A little black and white miracle was born in August at the Smithsonian’s National Zoo in Washington, DC. Zookeepers were surprised to find out that giant panda Mei Xiang had tissue consistent with fetal development during her ultrasound a week before she gave birth to Xiao Qi Ji (“little miracle” in Chinese). Cheers to some paw-sitive and cute news for 2020.
5. Dave Chang wins $1 million
Famed chef David Chang became the first celebrity to win $1 million on Who Wants to Be a Millionaire for Southern Smoke Foundation, a nonprofit that provides crisis relief organization for people in the food and beverage industry. With the help of his friend and ESPN journalist Mina Kimes (a fellow Korean American), they answered the million dollar question correctly.
Chang was asked to name the first U.S. president to have electricity in the White House.
6. Fifteen-year-old Gintanjali Rao was named Time’s “Kid of the Year”
Gintanjali Rao was named Time magazine’s first-ever Kid of the Year. She uses technology to tackle issues ranging from contaminated drinking water to opioid addiction and cyberbullying.
She is on a mission to create a global community of young innovators to solve some of the world’s biggest problems. Rao was chosen from more than 5,000 nominees.
7. Asians who are out of this world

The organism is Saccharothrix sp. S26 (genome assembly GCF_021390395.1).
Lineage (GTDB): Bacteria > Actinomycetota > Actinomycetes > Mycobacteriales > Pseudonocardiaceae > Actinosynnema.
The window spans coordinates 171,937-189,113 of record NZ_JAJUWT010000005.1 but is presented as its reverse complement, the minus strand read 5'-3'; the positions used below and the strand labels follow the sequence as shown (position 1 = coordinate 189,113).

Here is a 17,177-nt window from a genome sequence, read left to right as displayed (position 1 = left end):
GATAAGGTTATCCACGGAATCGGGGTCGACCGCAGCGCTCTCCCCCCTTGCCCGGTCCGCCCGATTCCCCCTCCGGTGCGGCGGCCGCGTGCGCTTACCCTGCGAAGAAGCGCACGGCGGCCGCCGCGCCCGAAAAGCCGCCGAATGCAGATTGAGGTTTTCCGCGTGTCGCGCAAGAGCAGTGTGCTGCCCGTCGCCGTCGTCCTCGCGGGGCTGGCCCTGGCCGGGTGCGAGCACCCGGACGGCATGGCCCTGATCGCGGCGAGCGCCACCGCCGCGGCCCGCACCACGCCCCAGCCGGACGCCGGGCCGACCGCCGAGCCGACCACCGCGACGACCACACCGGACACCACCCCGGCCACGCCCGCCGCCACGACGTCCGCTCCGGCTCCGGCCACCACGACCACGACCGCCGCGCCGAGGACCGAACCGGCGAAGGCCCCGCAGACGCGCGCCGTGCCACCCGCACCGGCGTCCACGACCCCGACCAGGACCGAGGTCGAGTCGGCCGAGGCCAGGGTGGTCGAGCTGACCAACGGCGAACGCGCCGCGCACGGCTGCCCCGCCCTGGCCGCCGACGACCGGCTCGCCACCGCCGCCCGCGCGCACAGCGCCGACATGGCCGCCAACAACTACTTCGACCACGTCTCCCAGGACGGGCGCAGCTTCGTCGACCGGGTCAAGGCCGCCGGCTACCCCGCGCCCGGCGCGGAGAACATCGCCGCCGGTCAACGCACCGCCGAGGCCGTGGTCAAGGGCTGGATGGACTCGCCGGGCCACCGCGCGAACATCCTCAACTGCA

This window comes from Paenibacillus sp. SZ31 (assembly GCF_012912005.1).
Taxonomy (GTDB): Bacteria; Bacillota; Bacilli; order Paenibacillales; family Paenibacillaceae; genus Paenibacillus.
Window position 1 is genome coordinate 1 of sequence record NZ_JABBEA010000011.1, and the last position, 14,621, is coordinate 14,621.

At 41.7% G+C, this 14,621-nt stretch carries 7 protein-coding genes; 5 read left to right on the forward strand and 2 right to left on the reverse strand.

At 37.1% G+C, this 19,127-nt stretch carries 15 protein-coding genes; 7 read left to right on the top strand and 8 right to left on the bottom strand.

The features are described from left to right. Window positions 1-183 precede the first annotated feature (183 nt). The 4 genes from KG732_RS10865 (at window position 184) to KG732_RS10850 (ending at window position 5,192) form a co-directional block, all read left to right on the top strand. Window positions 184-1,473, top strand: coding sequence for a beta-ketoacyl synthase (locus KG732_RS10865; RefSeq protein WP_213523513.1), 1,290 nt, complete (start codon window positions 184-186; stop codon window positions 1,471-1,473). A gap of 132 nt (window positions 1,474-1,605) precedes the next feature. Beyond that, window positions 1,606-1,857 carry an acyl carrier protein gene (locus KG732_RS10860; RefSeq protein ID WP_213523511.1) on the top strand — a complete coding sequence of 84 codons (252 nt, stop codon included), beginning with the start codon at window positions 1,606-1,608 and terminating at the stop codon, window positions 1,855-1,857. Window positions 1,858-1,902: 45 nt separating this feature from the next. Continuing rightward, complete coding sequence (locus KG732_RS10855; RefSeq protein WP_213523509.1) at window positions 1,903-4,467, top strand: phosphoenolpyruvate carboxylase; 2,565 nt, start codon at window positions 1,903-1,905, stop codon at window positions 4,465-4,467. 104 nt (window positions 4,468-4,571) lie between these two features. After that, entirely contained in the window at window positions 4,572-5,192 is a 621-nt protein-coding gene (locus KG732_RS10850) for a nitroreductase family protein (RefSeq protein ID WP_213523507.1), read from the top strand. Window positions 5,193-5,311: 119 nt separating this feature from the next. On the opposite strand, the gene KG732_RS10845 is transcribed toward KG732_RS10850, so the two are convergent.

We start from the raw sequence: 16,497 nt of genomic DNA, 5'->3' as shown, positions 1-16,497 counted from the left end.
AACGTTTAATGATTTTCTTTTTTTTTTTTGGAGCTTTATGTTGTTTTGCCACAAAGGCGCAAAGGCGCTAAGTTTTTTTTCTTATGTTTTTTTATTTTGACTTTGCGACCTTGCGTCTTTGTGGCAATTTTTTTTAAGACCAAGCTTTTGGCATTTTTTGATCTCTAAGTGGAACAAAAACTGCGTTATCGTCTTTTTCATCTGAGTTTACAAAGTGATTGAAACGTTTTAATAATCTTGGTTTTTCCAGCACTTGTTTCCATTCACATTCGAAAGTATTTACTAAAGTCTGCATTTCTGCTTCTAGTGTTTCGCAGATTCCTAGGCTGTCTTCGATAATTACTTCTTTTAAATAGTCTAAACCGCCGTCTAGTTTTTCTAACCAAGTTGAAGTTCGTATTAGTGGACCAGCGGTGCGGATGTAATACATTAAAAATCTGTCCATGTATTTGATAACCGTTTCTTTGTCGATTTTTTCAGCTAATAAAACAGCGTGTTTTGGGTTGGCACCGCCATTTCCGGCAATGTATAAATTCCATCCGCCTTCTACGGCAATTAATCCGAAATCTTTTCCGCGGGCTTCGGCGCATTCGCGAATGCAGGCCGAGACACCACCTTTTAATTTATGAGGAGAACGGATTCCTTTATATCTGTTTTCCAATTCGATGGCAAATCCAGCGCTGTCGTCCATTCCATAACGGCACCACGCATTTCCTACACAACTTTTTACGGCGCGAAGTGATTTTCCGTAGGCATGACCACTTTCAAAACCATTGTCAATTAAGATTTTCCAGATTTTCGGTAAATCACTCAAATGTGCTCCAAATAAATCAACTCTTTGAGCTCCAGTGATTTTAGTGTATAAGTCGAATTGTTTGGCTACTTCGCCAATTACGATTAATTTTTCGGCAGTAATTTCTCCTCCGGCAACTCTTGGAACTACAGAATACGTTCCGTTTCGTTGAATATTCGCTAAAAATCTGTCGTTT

Japanese astronaut Soichi Noguchi successfully completed NASA’s first commercial crew program flight, as part of SpaceX’s Crew Dragon spacecraft Resilience.
Jonny Kim will be the first Korean American to join a NASA mission in space. The 36-year-old, who was once a Navy Seal and a doctor, will also be part of NASA’s 2024 missions to walk on the moon.
Aerospace and defense company Northrop Grumman announced that they would name their new spacecraft after the late Kalpana Chawla (S.S. Kalpana Chawla), who was the first Indian-born woman to fly into space.
8. Asians making statements in the literary scene
Taiwanese American Charles Yu won this year’s National Book Award for Fiction for “Interior Chinatown.” The novel tackles on-screen Asian representation and stereotypes. The book has also been longlisted for the 2021 Andrew Carnegie Medals for Excellence in Fiction and Nonfiction and was also a finalist or shortlisted for the Prix Médicis étranger award. This is Yu’s fourth book.
In addition, the Whiting Foundation has awarded Ling Ma as one of 10 emerging writers and also with $50,000, for “Severance,” her fictional debut novel about a zombie pandemic.
On the nonfiction side, the Whiting Foundation awarded Jia Tolentino with the honors.
9. Overdue recognition for Chinese American veterans
An estimated 20,000 Chinese Americans who fought under the American flag during World War II have been given official recognition by the U.S. Congress for their patriotism and service. They were awarded the Congressional Gold Medal, which is the highest honor that Congress can award.
10. Carvey Ehren Maigue wins sustainability award
Carvey Ehren Maigue, a 27-year-old engineering student from Mapua University in the Philippines, became the first-ever winner of James Dyson Award’s Sustainability Award. He invented a technology, AuREUS, or Aurora Renewable Energy and UV Sequestration, that turns spoiled, damaged crops into solar panels. He beat out 1,700 other entries from 27 countries and won the £30,000 (USD $39,931) cash prize.
Nina can be reached at firstname.lastname@example.org.